That could take some time. However you should also define your terms.
Immanence of the text also sounds suspicious underridean and is reminiscent
of the olf "New Criticism;" What I mean by that is that you think texts can
be read out of context. Well everyone knows that is one way to read, but not
by any means the only one. Especially in philosophy. Again and I repeat: How
can the the life and activities of Michel Foucault and their relation to his
work, especially his sexual activities be narrated in his work?As Jim Miller
discusses this in his book THe Passion of Michel Foucault.
>From: Paul Bryant <levi_bryant@xxxxxxxxx>
>Subject: RE: if -- And
>Date: Wed, 4 Jul 2001 11:43:06 -0700 (PDT)
> Then specify what it means for something to "inform" a reading that the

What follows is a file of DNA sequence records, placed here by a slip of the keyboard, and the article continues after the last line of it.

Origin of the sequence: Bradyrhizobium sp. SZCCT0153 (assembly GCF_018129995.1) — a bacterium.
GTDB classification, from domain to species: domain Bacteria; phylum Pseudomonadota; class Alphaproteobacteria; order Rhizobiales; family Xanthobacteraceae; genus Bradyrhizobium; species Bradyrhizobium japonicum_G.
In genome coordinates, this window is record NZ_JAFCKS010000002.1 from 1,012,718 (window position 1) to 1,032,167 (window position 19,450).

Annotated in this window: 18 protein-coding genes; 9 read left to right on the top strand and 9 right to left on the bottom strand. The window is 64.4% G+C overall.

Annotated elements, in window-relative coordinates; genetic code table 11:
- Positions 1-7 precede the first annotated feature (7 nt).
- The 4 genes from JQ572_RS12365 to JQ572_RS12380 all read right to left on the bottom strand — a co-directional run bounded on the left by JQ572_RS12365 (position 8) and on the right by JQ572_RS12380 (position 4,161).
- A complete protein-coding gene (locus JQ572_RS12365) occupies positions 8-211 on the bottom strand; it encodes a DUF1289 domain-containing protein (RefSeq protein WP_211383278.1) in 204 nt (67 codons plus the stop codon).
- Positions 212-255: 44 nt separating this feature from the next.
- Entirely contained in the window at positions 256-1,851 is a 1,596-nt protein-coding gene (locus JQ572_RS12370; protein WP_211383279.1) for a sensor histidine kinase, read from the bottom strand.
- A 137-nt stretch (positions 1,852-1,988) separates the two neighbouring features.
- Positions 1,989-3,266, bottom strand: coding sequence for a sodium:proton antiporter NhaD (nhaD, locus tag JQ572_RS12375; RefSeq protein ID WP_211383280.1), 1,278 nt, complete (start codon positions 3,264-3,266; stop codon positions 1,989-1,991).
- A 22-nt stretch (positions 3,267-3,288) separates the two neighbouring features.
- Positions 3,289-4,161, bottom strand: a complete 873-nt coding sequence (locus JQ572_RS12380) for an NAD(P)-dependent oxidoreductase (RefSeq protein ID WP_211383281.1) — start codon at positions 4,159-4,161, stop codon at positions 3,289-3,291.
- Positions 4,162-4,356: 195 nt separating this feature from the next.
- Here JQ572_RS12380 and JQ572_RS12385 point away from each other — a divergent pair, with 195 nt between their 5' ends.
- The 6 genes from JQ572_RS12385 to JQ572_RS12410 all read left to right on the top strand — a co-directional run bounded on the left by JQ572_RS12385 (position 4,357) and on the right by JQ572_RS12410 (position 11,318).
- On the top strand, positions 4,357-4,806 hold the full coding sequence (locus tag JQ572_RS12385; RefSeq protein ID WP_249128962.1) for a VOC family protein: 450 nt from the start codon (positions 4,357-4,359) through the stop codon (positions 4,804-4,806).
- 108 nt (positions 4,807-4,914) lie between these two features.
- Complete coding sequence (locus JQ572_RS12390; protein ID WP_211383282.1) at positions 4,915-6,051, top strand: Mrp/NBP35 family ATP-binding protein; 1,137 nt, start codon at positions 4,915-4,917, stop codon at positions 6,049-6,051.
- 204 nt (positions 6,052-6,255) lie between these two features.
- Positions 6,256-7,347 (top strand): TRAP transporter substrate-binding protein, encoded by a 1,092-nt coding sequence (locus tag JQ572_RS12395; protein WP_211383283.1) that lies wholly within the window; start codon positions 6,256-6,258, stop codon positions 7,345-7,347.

>immanence of the text could not provide on its own.
> "Patrick M. Krueger" <Patrick.Krueger@xxxxxxxxxxxx> wrote:
>On Wed, 4 Jul 2001, Paul Bryant wrote:
> > Such a reading of Foucault is necessarily
> > reductive and based on the premise that his texts can be *explained*
> > by the fact that he engaged in practices often called "homosexual."
> > But if it's true that Foucault's texts can be *explained* by the fact
> > that he engaged in these practices, then it would seem to follow that
> > we can dispense with reading these texts altogether and just look at
> > "homosexuality" itself.
>it seems doubtfull that any biographical (sexual) account can *explain* a
>text, but that doesn't mean that biographical/sexual/cultural/contextual
>knowledge can't *inform* the reading of a text in some ways.
>By surgically removing a piece of
>information from the brain of the test monkey,
>researchers were able to extend the subject's life
>by 34 years and 174 days, thus proving that
>information is the most dangerous virus since
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